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The Newsman

  • Also available as: Perfect Bound Softcover, E-Book
  • Published: March 2005
  • Format: Dust Jacket Hardcover(B/W)
  • Pages: 196
  • Size: 5.5x8.5
  • ISBN: 9781413468977
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This is the story of a small town Southern boy who grows up to be a local television icon. Following Dick McMichael’s life from the early years of radio to today’s television, we experience the great changes in the industry and the country. We also learn how he grew up in the segregated South and ended up working with a black female co-anchor who owes her first break in TV news to him. It is an inside look at the stresses and pressures that shape the broadcast newsrooms of America. It begins shortly after radio broadcasting began in the United States. “You could say that broadcasting and I grew up together. Radio broadcasting was born in Columbus in 1928 in a dressing room of the brand-new Royal Theater when WRBL went on the air. I was born two years later.”

We move with young Dick through the tough years of the Great Depression when his family’s small home was crowded with relatives who needed some place to stay until work could be found again, through World War Two when he saw his big brother, brother-in-law and first cousin head overseas with the U.S. Army, while he, as a Boy Scout, collected old newspapers for the war effort. All of this is paralleled by changes in the world of broadcasting.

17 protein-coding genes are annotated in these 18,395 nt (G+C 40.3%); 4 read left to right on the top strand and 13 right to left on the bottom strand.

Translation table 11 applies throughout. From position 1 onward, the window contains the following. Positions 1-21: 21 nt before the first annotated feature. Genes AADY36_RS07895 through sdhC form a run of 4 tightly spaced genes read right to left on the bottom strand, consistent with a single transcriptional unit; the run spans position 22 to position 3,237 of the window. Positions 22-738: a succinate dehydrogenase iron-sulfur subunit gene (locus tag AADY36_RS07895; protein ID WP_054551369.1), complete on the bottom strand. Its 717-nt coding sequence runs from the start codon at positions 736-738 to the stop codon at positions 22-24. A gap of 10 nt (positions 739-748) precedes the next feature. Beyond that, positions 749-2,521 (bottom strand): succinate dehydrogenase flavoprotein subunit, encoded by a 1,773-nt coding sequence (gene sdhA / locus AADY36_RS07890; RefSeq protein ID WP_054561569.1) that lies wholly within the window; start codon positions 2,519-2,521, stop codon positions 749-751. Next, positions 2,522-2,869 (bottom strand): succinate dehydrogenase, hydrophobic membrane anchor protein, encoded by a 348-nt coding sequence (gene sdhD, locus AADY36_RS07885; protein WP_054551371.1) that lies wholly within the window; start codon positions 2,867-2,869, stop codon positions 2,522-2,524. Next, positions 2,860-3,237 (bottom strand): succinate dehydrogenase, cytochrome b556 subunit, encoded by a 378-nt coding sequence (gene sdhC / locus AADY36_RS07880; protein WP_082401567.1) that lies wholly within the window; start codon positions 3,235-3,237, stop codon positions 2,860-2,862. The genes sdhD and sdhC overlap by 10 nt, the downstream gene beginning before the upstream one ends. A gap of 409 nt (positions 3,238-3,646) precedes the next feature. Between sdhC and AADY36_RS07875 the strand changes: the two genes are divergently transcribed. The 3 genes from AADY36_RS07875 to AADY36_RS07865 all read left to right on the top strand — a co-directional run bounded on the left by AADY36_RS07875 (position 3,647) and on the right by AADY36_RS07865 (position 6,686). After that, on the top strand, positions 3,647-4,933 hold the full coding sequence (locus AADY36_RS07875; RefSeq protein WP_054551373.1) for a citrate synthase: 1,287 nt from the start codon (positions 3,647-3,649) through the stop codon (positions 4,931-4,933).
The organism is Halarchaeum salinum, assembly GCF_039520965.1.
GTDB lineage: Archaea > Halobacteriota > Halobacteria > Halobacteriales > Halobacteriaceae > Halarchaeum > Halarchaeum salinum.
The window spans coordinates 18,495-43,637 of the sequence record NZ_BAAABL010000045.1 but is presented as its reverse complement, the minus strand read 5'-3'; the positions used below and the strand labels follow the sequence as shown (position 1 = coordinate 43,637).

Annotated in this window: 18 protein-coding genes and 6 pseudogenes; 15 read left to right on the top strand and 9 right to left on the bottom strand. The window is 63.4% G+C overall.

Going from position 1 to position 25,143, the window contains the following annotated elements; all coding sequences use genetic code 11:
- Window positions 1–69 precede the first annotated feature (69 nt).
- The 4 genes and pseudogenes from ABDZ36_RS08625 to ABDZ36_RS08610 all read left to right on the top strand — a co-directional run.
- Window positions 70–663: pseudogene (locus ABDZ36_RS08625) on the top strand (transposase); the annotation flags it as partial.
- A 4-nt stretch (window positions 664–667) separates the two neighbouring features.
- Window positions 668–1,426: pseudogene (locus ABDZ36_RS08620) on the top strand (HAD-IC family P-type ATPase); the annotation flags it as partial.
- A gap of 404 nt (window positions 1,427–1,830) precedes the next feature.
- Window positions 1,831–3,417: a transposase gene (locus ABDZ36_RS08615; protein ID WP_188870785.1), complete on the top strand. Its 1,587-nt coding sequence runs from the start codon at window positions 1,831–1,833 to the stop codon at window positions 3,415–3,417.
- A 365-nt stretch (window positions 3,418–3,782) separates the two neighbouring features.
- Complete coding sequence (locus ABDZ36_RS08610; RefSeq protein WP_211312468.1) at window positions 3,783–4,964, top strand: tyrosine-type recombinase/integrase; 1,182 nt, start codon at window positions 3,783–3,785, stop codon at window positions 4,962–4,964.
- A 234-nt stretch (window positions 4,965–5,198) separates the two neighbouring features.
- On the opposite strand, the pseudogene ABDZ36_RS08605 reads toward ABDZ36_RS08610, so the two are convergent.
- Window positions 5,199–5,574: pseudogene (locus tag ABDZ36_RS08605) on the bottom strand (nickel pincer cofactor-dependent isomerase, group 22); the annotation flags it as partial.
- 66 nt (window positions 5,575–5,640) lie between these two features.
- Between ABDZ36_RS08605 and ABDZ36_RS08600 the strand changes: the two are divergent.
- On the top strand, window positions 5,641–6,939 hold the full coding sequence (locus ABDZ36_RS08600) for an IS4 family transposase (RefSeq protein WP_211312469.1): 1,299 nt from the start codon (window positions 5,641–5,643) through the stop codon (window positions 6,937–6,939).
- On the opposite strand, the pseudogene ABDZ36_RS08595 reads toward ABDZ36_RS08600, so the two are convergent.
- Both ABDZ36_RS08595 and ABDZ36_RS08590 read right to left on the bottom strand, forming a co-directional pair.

We follow his career from the time he was a seventeen-year-old radio announcer, to the height of his radio career at WSB in Atlanta, and to his television days in Columbus, Atlanta and Columbia, South Carolina.

We see him get into hot water and almost fired as a result of his investigative reporting at one station. We get a firsthand look at what goes on inside the walls of broadcast newsrooms, and how economics affects the way news is covered and reported. We see both sides of the organized labor movement as he, on one hand, represents his fellow members in a union contract negotiation with one station, and, on the other hand, when he is on the other side of the fence as a vice president of news when a union tries to organize the staff at another station.

Dick McMichael has seen the way broadcast news has changed from its inception until right now. He has seen entertainment and commercial considerations triumph over serious journalism. He has also suffered personal tragedies, losing his dear wife to a chronic disease, but he has also has children and grandchildren to enjoy. His story is important because television news affects every one of us everyday. Not just network television news, but the hundreds of local television news operations that reach and affect just as many or even more people.

He was honored by the Georgia Association of Broadcaster’s with the 2004 “GAB Broadcaster of the Year” Gabby Award.

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Perfect Bound Softcover(B/W)
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Dust Jacket Hardcover(B/W)
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E-Book
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